基本概念

本主题提供了无人机和使用 PX4 的基本介绍(主要面向新手用户,但对有经验的用户也是一个很好的介绍)。

如果你已经熟悉了基本概念,你可以转到 基本组装 以了解如何连接特定的自驾仪硬件。 要加载固件并使用 QGC 地面站 设置飞行器,请查看 基本配置

无人机是什么?

无人机是无人驾驶的“机器人”设备,可以远程或自动控制。

无人机可被用于 消费级、工业级、政府、军工应用。 这包括(非详尽):航空摄影/录像,载货,竞速,搜索和测绘等。

存在用于空中、地面、海洋和水下各种不同类型的无人机。 这些(更正式地)被称为无人驾驶飞行器(UAV),无人驾驶飞行器系统(UAS),无人驾驶地面车辆(UGV),无人驾驶水面船只(USV),无人驾驶水下潜航器(UUV)。

无人机的“大脑”被称为自动驾驶仪。 它由在 载具控制器(“飞行控制器”)硬件上运行的 飞行栈 软件组成。

PX4 自动驾驶仪

PX4 是强大的开源自动驾驶仪 飞行栈

PX4 的一些主要功能包括:

PX4 是一个大型无人机平台的核心部分,它们都包括 QGC 地面站Pixhawk 硬件,还有MAVSDK 用于与机载计算机集成,相机还有其他使用 MAVLink 协议的硬件。 PX4 由 Dronecode 项目 支持。

QGC 地面站

Dronecode 地面控制站称为 QGC 地面站。 您可以使用 QGroundControl 将(闪存)PX4 加载到飞行器控制硬件上,您可以设置飞行器,更改不同参数,获取实时飞行信息以及创建和执行完全自主的任务。

QGroundControl 可以在 Windows,Android,MacOS 或 Linux 上运行。 从 这里 下载并安装。

QGC 主屏幕

机体/飞行控制板

PX4最初设计为在 Pixhawk 系列 飞控上运行,但现在可以在 Linux 计算机和其他硬件上运行。 选择飞行控制板时,您应当考虑飞行器的物理尺寸限制,想要执行的活动,还有必不可少的成本。

更多信息,请参阅:飞行控制器选择

传感器

PX4 使用传感器来确定飞行器状态(稳定和启用自动控制所需)。 系统最低要求 陀螺仪,加速度计,磁力计(罗盘)和气压计。 需要 GPS 或其他定位系统来启用所有自动模式和一些辅助模式。 固定翼和 VTOL 飞行器还应包括空速传感器(强烈推荐)。

有关详细信息,请参阅︰

Outputs: Motors, Servos, Actuators

PX4 uses outputs to control: motor speed (e.g. via ESC), flight surfaces like ailerons and flaps, camera triggers, parachutes, grippers, and many other types of payloads.

For example, the images below show the PWM output ports for Pixhawk 4 and Pixhawk 4 mini.

Pixhawk 4 output ports Pixhawk4 mini MAIN ports

The outputs are divided into MAIN and AUX outputs, and individually numbered (i.e. MAINn and AUXn, where n is 1 to usually 6 or 8).

The specific purpose for each output is hard coded on a per-airframe basis. The output mapping for all airframes is given in the Airframe Reference.

A flight controller may only have MAIN outputs (like the Pixhawk 4 Mini), or may have only 6 outputs on either MAIN or AUX. Ensure that you select a controller that has enough of the right types of ports/outputs for your airframe.

Typically the MAIN port is used for core flight controls while AUX is used for non-critical actuators/payloads (though AUX may be used for flight controls if there aren't enough MAIN ports for the vehicle type- e.g. VTOL). For example, in a Generic Quadcopter the MAIN outputs 1-4 are used for corresponding motors, while the remaining MAIN and some AUX outputs are used for RC passthrough.

The actual ports/bus used for the outputs on the flight controller depends on the hardware and PX4 configuration. Usually the ports are mapped to PWM outputs as shown above, which are commonly screen printed MAIN OUT and AUX OUT.

They might also be marked as FMU PWM OUT or IO PWM Out (or similar). Pixhawk controllers have a "main" FMU board and may have a separate IO board. If there is an IO board, the AUX ports are connected directly to the FMU and the MAIN ports are connected to the IO board. Otherwise the MAIN ports are connected to the FMU, and there are no AUX ports. The FMU output ports can use D-shot or One-shot protocols (as well as PWM), which provide much lower-latency behaviour. This can be useful for racers and other airframes that require better performance.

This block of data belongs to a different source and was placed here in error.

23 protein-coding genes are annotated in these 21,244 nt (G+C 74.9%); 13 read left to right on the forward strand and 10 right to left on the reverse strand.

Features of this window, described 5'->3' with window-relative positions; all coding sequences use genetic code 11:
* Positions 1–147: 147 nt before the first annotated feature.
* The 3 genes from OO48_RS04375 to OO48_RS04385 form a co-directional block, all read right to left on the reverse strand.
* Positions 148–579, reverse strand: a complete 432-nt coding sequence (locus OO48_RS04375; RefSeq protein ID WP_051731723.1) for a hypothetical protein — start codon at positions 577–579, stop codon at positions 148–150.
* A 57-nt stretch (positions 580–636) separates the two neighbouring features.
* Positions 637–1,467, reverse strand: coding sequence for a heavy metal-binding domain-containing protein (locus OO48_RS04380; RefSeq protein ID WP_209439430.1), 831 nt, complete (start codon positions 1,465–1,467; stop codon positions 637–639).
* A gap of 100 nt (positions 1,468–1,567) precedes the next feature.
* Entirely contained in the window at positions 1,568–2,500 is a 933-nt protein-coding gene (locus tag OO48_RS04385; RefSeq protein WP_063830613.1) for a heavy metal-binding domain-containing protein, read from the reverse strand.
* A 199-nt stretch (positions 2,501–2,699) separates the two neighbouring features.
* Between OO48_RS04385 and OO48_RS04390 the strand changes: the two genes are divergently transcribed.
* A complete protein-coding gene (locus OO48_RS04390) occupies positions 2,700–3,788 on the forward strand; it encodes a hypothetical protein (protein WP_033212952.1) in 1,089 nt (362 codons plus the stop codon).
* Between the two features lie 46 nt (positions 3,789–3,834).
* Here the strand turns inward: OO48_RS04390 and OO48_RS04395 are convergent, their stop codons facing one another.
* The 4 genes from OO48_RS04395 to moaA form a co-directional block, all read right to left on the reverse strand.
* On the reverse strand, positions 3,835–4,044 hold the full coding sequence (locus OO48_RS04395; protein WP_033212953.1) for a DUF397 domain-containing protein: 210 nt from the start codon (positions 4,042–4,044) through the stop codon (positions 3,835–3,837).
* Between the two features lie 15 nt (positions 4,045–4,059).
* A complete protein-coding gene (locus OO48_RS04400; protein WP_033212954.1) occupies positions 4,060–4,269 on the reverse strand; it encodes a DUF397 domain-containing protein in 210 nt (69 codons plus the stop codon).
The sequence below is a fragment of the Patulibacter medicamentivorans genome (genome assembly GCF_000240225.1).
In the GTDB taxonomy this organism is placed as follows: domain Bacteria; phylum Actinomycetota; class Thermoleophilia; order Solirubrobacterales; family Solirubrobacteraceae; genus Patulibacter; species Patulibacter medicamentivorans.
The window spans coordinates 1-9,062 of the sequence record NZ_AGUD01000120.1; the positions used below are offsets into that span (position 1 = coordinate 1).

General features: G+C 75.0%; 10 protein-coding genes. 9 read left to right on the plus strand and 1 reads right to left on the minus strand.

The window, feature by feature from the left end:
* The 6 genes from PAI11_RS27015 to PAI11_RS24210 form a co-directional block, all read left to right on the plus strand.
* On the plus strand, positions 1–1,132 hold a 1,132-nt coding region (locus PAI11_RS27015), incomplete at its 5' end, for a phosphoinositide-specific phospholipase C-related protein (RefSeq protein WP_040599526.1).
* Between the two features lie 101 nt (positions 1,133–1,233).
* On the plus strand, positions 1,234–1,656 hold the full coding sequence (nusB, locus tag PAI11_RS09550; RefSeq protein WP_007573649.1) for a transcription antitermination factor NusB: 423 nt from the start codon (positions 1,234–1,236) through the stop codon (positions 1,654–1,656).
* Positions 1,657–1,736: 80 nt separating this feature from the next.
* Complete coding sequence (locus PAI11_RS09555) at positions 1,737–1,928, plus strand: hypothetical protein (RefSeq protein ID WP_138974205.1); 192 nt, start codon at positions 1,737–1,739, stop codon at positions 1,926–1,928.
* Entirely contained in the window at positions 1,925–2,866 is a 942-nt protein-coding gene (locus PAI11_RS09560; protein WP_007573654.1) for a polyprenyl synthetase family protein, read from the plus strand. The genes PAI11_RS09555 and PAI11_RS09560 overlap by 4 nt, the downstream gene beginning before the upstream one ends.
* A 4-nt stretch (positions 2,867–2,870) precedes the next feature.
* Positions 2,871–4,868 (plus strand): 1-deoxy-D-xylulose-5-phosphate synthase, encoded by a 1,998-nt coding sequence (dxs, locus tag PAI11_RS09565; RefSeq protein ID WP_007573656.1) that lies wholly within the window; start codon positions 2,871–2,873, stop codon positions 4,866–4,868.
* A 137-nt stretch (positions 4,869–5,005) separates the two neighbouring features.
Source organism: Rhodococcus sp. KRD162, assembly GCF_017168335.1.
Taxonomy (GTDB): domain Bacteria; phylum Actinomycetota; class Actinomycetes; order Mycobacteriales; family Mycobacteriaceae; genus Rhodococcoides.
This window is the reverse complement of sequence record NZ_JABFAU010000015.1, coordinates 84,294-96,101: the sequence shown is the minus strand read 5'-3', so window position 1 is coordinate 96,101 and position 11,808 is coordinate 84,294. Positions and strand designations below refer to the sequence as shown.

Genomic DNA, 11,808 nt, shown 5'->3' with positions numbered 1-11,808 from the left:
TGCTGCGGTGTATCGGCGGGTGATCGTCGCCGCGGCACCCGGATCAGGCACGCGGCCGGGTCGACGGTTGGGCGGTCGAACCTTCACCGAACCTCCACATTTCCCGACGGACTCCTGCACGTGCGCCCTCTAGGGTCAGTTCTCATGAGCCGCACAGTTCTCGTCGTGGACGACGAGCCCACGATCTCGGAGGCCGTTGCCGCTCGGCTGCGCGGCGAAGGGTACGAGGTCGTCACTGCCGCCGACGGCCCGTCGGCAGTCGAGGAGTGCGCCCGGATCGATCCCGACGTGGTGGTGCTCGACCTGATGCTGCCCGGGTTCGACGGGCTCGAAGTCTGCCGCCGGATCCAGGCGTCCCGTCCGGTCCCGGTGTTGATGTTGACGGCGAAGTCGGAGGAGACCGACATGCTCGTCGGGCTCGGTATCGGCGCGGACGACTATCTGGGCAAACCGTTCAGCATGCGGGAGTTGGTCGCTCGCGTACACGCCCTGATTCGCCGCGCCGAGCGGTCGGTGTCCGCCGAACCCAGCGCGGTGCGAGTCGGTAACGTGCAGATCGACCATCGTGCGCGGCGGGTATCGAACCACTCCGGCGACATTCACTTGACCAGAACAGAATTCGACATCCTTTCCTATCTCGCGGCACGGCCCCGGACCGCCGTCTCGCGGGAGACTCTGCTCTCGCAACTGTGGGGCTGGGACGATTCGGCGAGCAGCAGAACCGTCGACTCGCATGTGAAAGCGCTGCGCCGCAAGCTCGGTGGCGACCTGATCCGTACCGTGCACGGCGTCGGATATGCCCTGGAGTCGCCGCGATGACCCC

The output ports may also be mapped to UAVCAN nodes (e.g. UAVCAN motor controllers). The (same) airframe mapping of outputs to nodes is used in this case.

Notes:

  • There are only 6-8 outputs in MAIN and AUX because most flight controllers only have this many PWM/Dshot/Oneshot outputs. In theory there can be many more outputs if the bus supports it (i.e. a UAVCAN bus is not limited to this few nodes).

ESCs & Motors

Many PX4 drones use brushless motors that are driven by the flight controller via an Electronic Speed Controller (ESC) (the ESC converts a signal from the flight controller to an appropriate level of power delivered to the motor).

For information about what ESC/Motors are supported by PX4 see:

Battery/Power

PX4 drones are mostly commonly powered from Lithium-Polymer (LiPo) batteries. The battery is typically connected to the system using a Power Module or Power Management Board, which provide separate power for the flight controller and to the ESCs (for the motors).

Information about batteries and battery configuration can be found in Battery Configuration and the guides in Basic Assembly (e.g. Pixhawk 4 Wiring Quick Start > Power).

Radio Control (RC)

A Radio Control (RC) system is used to manually control the vehicle. It consists of a remote control unit that uses a transmitter to communicate stick/control positions with a receiver based on the vehicle. Some RC systems can additionally receive telemetry information back from the autopilot.

PX4 does not require a remote control system for autonomous flight modes.

Taranis X9D Transmitter

RC System Selection explains how to choose an RC system. Other related topics include:

GCS Joystick Controller

A computer joystick connected through QGroundControl can also be used to manually control PX4 (QGC converts joystick movements into MAVLink messages that are sent over the telemetry link). This approach is used by ground control units that have an integrated ground control station, like the UAVComponents MicroNav shown below. Joysticks are also commonly used to fly the vehicle in simulation.

Joystick MicroNav.

Safety Switch

It is common for vehicles to have a safety switch that must be engaged before the vehicle can be armed (when armed, motors are powered and propellers can turn). Commonly the safety switch is integrated into a GPS unit, but it may also be a separate physical component.

A vehicle that is armed is potentially dangerous. The safety switch is an additional mechanism that prevents arming from happening by accident.